Sally Wilford - Urban Lines and Spaces
There you are, walking through a busy city on a bright sunny day, when you pass an alleyway or a gap in the buildings. The sunlight drops down the side of the concrete monoliths and spills over the pavement. Your eyes are drawn back up the height of the building again to the bright slice of blue sky above. It is this moment that Sally Wilford captures in her paintings of buildings, this breathing space, carved between tower blocks.
Sally took some time out from her busy life as an artist and teacher to talk to Redbird about her work.
Your architectural paintings are very striking, with block colours and often painted from the perspective of looking up at them. Have you always lived in cities? What is it about urban architecture especially that you enjoy transforming into paintings?
Living in London is new to me, I grew up in a village in Yorkshire and from practically every view point I could see hills. In fact, a huge part of my childhood was spent watching my dad paint traditional, romantic landscapes. Three years ago I moved to Tottenham and to be honest, in the beginning, I was a stuck, so I started painting my surroundings. I think it’s the light and line that draw me to urban architecture. Ever since I can remember I’ve had a fascination with the way light falls onto a surface. Like most people, I love to stand and gaze at a beautiful sunset but I’m equally moved by the hard light I see falling on concrete. A shadow cast onto tarmac by a lamppost, the midday light trapped in a doorway or the huge, straight edged shadow cast by an industrial unit are all images that are quite startling to me.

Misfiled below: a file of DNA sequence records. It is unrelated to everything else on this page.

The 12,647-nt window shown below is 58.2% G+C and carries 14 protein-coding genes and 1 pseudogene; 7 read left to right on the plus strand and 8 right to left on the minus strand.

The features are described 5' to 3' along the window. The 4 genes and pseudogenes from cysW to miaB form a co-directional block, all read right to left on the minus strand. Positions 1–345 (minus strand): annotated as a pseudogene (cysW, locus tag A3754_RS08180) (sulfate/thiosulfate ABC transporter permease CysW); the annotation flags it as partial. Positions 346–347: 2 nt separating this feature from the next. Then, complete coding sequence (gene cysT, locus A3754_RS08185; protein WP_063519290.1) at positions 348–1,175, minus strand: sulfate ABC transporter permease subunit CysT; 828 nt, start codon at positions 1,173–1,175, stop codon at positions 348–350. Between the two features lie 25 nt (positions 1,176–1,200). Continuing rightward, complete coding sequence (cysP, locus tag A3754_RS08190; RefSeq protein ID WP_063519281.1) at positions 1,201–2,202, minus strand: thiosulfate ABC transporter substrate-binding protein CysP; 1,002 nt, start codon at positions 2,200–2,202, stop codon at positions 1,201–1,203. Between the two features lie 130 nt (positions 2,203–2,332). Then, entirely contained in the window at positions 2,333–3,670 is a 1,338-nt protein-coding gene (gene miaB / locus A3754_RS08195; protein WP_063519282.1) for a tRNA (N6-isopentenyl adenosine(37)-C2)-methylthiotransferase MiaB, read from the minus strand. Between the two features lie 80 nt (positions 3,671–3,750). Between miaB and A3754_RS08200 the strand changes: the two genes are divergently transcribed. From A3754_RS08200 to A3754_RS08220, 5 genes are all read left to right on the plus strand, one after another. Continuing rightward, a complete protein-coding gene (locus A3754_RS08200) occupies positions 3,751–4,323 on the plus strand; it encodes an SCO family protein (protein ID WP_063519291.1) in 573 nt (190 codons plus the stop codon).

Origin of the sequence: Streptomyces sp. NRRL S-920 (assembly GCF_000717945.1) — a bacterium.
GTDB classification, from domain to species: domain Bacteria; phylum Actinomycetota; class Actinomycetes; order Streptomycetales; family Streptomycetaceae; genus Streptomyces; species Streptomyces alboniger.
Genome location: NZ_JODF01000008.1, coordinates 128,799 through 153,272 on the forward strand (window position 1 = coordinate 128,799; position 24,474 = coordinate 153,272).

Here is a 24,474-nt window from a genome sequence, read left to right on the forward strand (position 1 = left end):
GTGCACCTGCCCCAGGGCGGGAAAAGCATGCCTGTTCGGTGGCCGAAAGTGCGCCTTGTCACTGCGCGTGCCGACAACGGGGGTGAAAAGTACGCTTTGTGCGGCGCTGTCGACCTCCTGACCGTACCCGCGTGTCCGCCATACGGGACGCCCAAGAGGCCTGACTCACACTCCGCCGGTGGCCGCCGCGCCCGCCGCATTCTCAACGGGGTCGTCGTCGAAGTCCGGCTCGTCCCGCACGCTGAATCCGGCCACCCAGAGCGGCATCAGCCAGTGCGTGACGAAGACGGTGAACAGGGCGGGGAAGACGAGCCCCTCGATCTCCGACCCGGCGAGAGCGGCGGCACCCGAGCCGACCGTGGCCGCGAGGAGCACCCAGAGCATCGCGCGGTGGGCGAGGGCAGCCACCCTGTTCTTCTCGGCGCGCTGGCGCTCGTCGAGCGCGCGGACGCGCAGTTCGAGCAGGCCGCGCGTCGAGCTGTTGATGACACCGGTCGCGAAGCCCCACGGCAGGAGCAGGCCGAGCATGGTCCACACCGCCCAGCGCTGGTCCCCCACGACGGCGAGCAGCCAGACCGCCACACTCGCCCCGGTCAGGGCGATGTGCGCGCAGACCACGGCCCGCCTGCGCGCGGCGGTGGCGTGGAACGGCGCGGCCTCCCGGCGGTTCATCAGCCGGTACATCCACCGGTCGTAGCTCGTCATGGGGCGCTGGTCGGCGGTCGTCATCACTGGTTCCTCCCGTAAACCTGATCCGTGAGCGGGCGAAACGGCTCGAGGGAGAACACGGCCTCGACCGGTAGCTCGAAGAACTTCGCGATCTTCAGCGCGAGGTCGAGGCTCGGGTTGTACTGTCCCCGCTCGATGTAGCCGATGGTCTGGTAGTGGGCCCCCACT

As a starting point I work from a photo but the work usually evolves into something very different by the time it’s complete. My work’s quite process led, I work on board, it fits the subject matter and I need a tough surface that will take a sander. I prepare my board by making a layer using paint and a sanding machine. I struggle with a blank space and this layer eases some of the difficulties when beginning new work. I need to feel like the painting has been started before I put down the first accurate pen marks. I enjoy seeing the straight lines or solid blocks of colour cut through the random paint marks left behind in the bottom layer. Many of my paintings are dominated by solid blocks of flat colour and occasionally I try to adopt a more painterly style but usually revert back.
You also create very strong life drawings. These too have an architectural feel to them, with your use of straight angular outlines and block shading. How does your satisfaction with completing a life drawing compare to that of an architectural painting?
I’ve always dipped in and out of life drawing classes but recently it’s been a regular part of my practice. Initially, I picked it up again because I saw it as an essential discipline that I hoped would help me make the paintings but it’s become something separate. I’m more concerned about line, shape and contrast rather than good likeness and I guess that’s why they bear a strong resemblance to the architectural stuff.